In an excerpt from Robert Reich's book The Future of Success, we spotted a trend: attention has become another commodity in the new economy. In a world of so much speed and tension, having someone pamper and lavish attention on you is a marketable good. Now in an article in The New Republic, Chloe Schama writes about how silence has become a luxury item in New York City and elsewhere. Many urban dwellers identify noise as their major complaint. In national surveys, a growing number of people complain about the high level of noise in restaurants.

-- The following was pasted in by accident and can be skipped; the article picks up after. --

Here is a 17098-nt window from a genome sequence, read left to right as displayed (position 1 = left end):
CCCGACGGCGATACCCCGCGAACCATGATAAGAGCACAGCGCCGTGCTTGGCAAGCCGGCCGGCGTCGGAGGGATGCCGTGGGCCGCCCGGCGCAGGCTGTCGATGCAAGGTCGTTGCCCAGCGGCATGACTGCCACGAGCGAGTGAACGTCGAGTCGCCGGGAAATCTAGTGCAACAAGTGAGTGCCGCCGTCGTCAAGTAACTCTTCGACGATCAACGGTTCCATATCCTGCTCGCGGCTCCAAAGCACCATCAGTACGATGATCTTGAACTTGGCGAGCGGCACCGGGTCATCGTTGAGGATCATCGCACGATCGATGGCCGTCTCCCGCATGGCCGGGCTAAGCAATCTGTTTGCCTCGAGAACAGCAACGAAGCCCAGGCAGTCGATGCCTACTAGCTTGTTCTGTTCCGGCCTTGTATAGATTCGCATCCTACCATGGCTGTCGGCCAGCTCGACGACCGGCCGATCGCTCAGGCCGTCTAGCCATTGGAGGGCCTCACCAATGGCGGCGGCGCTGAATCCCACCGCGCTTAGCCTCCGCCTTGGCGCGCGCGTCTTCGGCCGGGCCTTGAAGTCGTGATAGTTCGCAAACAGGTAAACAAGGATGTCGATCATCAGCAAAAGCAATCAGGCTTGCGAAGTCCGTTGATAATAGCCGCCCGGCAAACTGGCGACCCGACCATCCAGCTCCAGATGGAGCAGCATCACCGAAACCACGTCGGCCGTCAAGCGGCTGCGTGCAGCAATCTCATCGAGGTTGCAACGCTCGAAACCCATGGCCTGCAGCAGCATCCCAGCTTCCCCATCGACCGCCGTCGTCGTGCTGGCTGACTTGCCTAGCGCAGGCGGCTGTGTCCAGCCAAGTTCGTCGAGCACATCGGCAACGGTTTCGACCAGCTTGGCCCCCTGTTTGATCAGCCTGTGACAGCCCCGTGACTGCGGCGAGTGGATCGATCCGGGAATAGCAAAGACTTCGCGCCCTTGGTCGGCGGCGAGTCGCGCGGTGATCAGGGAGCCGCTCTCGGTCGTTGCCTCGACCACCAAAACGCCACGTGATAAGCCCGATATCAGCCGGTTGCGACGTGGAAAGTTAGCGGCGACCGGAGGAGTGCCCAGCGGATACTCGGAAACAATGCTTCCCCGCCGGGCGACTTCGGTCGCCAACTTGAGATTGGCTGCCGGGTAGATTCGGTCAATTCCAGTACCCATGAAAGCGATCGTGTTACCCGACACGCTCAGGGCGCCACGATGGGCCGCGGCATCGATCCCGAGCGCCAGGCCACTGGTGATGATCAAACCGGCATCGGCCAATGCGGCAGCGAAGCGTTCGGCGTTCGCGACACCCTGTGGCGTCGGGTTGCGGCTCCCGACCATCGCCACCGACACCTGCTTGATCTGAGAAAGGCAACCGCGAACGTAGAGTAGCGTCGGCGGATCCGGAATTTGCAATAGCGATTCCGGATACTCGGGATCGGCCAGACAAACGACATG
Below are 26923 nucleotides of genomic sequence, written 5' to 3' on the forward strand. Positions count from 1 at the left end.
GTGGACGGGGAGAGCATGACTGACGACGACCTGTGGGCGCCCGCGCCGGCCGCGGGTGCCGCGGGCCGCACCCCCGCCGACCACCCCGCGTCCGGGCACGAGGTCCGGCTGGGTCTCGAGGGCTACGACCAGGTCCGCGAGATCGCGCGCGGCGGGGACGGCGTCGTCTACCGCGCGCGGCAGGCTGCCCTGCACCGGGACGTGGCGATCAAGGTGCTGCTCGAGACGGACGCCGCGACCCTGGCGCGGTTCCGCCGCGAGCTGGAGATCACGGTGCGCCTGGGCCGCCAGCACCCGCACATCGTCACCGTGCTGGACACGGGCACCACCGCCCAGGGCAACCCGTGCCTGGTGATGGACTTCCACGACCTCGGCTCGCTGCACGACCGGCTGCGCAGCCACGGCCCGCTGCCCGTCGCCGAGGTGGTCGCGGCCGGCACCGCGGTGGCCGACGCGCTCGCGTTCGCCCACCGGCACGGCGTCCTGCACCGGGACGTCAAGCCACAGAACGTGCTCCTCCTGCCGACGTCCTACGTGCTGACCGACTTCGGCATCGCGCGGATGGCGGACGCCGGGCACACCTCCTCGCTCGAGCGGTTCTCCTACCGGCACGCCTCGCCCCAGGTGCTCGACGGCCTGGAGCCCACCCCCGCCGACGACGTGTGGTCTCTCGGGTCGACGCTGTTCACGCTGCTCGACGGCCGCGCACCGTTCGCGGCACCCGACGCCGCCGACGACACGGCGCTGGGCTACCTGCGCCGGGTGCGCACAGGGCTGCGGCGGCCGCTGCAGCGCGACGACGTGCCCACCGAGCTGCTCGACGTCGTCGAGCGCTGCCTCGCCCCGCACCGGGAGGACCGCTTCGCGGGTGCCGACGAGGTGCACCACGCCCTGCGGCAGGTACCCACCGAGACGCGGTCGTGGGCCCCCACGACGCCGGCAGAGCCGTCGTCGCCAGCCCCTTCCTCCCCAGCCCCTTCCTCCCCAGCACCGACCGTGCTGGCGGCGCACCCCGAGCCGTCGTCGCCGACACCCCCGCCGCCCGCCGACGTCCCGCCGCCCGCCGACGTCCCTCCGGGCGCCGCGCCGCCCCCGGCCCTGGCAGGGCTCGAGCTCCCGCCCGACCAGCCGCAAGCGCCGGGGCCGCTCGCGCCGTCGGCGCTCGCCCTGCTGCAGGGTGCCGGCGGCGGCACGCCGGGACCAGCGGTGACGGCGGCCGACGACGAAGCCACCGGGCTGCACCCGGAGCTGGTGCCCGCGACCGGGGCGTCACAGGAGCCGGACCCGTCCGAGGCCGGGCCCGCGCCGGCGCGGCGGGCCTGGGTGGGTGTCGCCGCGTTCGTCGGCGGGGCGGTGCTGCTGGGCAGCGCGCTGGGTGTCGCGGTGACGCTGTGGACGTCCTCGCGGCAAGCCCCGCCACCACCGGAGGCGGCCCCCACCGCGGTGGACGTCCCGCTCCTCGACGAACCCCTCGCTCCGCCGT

We have already saluted Amtrak for the silent car and now it has become so popular that customers on other trains and planes want this option for all their travels. In addition, there is a growing demand for "peace and quiet" at resorts and hotels. Homeowners look for noise reduction features in their household appliances. It comes as no surprise that soundproofing businesses are booming. Why has silence become such a hot item? Schama sees it as an alternative to the "noisy" congestion of our cities, workplaces, arenas, and movie theatres. Spiritual activists of all stripes should be seizing the moment by offering e-courses and seminars on the practice of silence, along with more silent retreats to build on people's yearning for some peace and quiet. Of course, mindfulness devotees have already mined much of this ground but there are still plenty of resources and approaches to this spiritual practice left to experience and explore.

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